Of course, it goes without saying that I’d donate regularly to charity and give food, drinks and/or blankets etc to the homeless.
P.s. I missed yesterday’s prompt as I spent Boxing Day with all the family… also looking after my cousins 4 and 6 year old girls… needless to say I slept for almost 15 hours today! (I usually get 6-8 hours sleep a night).
#357: Share a time when you were overcome with guilt. What were the circumstances? How did you overcome you guilt?
There has been many a time when I’ve felt guilty – especially when I realise I’m unable to help all of the homeless people around London. It always breaks my heart to see people living on the streets, even more so this time of year.
I don’t think there is a way to overcome the guilt with this completely. But when I can, I like to give someone lunch or contact a charity who could help provide a lot more.
#336: You have a secret superpower: the ability to appear and disappear at will. When and where will you use this new superpower? Tell us a story.
Following Phillip Schofield’s 24 hour challenge on ITV, in which he stayed live on TV from 11am on Monday to 11am on Tuesday (without sleep I’d like to add) all in aid of raising money for the Text Santa appeal, has really sparked my curiosity. Viewers were given access all areas, including during the commercial breaks, and an incredible insight into how TV is presented and produced… thus increasing my hunger to get into this industry, whether it be in front of the camera or behind it in the sense of editing the footage. So, bringing it back to the prompt in question (and ending my tangent!), if I had the ability to become invisible, I would use it to shadow individuals whom had a career that I’d like to pursue. This way I’d be able to find out what’s involved and what it takes to become just as successful, if not more.
#263: Tell us about something you think is terribly unfair — and explain how you would rectify it.
My initial thoughts were internships, but I’ve expressed my views on those many a time now, so I’ll think of something else instead. Hmmm… bad people having good things happen to them and good people having bad things happen. For example, Stephen Sutton was an incredible teenager, whose page has now raised almost £4.5 million with people continuing to donate, four months after the evil that is cancer took him from this earth far too soon. Of course, I’m not saying that bad people should get cancer because it’s an awful thing to suffer with regardless, but it just always seems to happen to the good people in this world and it’s not fair. So I guess my answer has ever so slightly morphed into cancer… cancer is not fair.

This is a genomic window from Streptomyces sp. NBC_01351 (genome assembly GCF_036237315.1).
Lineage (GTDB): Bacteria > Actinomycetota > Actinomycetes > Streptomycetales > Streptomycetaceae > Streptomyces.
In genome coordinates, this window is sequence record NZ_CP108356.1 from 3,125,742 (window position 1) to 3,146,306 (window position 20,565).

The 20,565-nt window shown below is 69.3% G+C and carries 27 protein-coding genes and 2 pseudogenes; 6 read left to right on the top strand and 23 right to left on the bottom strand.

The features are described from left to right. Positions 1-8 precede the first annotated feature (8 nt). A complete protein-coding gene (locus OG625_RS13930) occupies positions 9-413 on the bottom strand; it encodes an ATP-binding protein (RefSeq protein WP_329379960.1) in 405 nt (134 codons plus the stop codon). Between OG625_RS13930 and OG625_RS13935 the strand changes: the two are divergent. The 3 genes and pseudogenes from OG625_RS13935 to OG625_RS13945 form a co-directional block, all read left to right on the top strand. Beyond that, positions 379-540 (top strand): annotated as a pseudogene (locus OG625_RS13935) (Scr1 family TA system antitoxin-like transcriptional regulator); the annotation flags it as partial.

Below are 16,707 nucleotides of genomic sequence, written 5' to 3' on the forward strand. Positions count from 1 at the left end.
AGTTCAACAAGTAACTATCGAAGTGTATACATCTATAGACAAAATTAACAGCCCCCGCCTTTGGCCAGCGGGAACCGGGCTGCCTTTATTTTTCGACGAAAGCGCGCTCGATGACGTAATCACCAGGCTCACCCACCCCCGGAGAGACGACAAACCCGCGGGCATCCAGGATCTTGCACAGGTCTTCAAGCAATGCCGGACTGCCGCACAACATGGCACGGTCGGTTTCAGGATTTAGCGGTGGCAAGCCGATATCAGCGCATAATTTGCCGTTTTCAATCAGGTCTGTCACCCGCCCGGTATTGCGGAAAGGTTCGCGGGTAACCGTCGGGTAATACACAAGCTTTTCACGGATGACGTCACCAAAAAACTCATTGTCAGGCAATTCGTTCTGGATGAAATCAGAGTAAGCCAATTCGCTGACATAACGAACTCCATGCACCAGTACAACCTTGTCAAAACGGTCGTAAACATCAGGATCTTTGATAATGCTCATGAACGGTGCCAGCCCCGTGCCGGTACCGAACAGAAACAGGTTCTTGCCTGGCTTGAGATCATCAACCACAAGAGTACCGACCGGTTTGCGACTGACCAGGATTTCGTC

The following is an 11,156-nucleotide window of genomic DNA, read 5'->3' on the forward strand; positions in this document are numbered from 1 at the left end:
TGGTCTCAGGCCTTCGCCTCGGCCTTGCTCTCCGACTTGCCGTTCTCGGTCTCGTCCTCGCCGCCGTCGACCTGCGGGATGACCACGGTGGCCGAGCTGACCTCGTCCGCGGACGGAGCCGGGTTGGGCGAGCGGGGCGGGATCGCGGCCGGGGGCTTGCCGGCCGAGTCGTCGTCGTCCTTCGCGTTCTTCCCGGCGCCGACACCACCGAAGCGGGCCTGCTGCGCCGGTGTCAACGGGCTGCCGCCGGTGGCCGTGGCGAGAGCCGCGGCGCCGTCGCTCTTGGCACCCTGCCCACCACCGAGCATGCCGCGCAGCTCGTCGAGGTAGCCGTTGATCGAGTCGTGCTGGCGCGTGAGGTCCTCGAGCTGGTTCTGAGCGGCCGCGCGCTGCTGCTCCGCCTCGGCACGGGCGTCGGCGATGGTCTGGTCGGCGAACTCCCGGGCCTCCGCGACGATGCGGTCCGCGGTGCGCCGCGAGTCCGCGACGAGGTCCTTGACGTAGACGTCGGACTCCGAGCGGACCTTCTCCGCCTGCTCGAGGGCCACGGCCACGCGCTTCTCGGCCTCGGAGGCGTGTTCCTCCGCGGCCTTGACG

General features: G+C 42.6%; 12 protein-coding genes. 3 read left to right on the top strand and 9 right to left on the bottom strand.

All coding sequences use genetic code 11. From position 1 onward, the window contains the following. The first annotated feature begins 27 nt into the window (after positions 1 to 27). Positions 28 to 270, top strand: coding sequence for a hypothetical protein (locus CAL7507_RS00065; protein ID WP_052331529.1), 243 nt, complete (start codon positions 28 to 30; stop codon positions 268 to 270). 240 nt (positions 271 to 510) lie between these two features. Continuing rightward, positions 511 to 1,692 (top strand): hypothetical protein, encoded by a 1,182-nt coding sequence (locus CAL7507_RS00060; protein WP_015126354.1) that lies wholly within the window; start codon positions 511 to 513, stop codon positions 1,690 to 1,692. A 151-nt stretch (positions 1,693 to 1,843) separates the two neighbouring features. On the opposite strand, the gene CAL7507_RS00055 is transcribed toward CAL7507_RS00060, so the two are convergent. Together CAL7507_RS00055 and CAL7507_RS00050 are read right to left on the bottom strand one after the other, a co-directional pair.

#258: Tell us about a time when you should have helped someone… but didn’t.
Do chuggers count…? FYI, a chugger is an abbreviation of the term ‘Charity Mugger’, which here in the UK refers to the people that hang around crowded places (most frequently tube entrances/exits) trying to get you to sign up to a “one-off” charity donation, which turns into a regular one (commonly by text message). I have learnt that you need to continue walking, whilst saying “I already donate” in order for them to leave you be, otherwise they’ll send you down a huge guilt trip as to why you should donate in an attempt to get their commission. This makes me sound like a selfish individual but when I can, I do donate. Plus, even if I did want to make a one-off donation or set up a regular one, I certainly wouldn’t do it through a complete stranger that randomly approached me in the street.